There are several conflicting channels through which monetary policy could affect the distribution of wealth, income, and consumption. This column argues that contractionary monetary policy raised inequality in the US, while expansionary monetary policy lowered it. This evidence stresses the need for monetary policy models that take into account heterogeneity across households. Current monetary policy models may significantly understate the welfare costs of zero-bound episodes.
The reason for the divergent macroeconomic policies on the two sides of the Atlantic after the Crisis remains a hotly debated subject. The topic was also discussed at the recent “Macroeconomic Policy Mix in the Transatlantic Economy” workshop. This column summarises the main discussions at the workshop. Other covered topics included secular stagnation, the output effects of fiscal consolidation, cross-border banking (as a source and propagator of shocks), and the asset-market effects of unconventional monetary policies.
As part of the move to a banking union, the largest banks in the Eurozone will soon be supervised by the ECB. This column argues that supervision and the lender of last resort function should be seen as a joint product. After the introduction of the euro, the national central banks continued to act as lenders of last resort because bank supervision remained at the national level. Now that supervision is moving to the ECB, so should the lender of last resort function for the larger, cross-border, banks.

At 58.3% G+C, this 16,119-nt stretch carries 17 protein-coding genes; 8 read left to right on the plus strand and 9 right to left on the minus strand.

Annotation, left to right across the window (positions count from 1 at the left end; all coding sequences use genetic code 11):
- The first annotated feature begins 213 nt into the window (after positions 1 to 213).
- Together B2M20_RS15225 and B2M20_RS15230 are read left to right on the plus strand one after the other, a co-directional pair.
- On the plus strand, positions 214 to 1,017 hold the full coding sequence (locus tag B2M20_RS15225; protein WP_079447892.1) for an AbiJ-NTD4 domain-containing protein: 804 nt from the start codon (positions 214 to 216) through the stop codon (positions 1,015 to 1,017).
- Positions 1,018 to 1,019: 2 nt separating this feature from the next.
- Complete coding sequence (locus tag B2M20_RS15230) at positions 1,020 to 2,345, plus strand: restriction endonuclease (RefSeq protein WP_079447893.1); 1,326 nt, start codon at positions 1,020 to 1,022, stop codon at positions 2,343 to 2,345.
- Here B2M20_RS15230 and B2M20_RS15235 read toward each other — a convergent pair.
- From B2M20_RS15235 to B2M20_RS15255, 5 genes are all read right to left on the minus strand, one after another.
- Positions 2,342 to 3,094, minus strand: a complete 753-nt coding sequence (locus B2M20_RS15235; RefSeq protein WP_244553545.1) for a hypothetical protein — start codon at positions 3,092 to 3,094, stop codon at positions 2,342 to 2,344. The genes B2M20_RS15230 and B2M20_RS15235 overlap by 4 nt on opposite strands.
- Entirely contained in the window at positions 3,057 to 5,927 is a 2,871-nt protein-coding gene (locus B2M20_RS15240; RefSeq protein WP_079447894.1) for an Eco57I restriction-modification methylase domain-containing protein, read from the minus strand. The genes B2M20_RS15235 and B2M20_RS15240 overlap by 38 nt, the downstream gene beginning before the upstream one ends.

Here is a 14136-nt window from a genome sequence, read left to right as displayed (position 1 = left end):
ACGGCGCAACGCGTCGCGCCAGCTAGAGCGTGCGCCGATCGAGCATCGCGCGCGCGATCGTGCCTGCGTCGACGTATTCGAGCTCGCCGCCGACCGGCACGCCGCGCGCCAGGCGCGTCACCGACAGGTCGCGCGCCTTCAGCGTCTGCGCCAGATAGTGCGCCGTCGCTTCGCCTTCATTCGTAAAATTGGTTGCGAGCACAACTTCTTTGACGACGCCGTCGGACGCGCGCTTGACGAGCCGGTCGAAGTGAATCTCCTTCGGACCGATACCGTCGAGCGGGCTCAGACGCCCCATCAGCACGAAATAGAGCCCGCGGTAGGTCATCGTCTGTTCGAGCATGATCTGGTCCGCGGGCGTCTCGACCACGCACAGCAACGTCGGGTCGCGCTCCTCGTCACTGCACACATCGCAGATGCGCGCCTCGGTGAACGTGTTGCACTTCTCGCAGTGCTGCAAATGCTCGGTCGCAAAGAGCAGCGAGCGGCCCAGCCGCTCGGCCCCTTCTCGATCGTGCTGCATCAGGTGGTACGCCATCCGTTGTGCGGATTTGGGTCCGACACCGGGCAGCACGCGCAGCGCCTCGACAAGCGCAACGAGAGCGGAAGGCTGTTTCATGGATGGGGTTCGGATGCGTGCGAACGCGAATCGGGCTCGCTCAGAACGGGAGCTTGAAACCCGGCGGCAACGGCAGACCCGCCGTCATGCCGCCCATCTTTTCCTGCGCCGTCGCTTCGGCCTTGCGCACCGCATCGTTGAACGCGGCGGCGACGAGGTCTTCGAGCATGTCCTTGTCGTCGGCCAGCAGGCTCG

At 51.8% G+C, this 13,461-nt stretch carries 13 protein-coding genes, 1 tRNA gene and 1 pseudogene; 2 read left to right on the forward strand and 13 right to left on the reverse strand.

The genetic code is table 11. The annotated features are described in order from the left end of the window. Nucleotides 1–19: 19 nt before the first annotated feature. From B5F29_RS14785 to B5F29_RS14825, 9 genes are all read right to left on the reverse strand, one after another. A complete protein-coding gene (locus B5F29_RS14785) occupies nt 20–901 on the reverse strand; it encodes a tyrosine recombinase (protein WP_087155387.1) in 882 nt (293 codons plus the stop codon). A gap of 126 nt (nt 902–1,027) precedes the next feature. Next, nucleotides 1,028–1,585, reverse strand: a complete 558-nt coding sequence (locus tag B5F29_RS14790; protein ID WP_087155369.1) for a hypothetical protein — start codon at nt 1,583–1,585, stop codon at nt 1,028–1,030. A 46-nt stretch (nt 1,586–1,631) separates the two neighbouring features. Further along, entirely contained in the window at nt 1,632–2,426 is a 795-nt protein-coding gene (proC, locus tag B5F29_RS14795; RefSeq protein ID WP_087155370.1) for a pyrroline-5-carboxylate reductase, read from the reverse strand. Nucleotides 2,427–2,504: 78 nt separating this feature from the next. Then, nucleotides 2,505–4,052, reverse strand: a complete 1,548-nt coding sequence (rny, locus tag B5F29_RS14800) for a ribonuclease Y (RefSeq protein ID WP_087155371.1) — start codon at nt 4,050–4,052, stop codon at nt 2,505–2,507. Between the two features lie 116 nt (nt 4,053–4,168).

Many central banks embrace forward guidance by announcing expected interest rate paths. But how likely it is that actual rates will be close to expected ones? This column argues that quantifying such uncertainty poses great difficulties. Precise probability statements in a world of uncertainty (not just risk) can be misleading. It might be better to rely on qualitative guidance such as: “Interest rate rises will probably be gradual and likely to be to a level below the old normal”.
To work towards resolving Europe’s ongoing debt crisis this column looks to the past. From the recent emerging market debt crisis (1980s-2000s) and the interwar episode of the 1920s-1930s we learn that debt write-downs and defaults are able to be postponed but not prevented. Punishment for default is temporary, sometimes followed by a renewed surge in borrowing that leads to another crisis.
Other Recent Articles:
- Keynes’ asset management: King’s College, 1921–1946
- China can benefit from a generous unfunded pension system
- EU exports and the role of SMEs
- How insurers differ from banks: Implications for systemic regulation
- Parents, television, and cultural change
- Regret and economic decision-making
- Short-run impulsiveness versus long-run impatience
- Maximising happiness does not maximise welfare
- Mental illness: The great hidden problem in today's society
- EU bank deleveraging
- The sources of firms’ success
- Four principles for an effective state
- Corporate governance of banks: Risk appetite as a pre-commitment mechanism
- The cleansing effect of the minimum wage in China
- The great mortgaging
- The economics of parenting
- Regulating the global insurance industry: Motivations and challenges
- Norway is right to reassess its sovereign wealth fund
- Drug quality and global trade
- Ukraine: A stress test of IMF credibility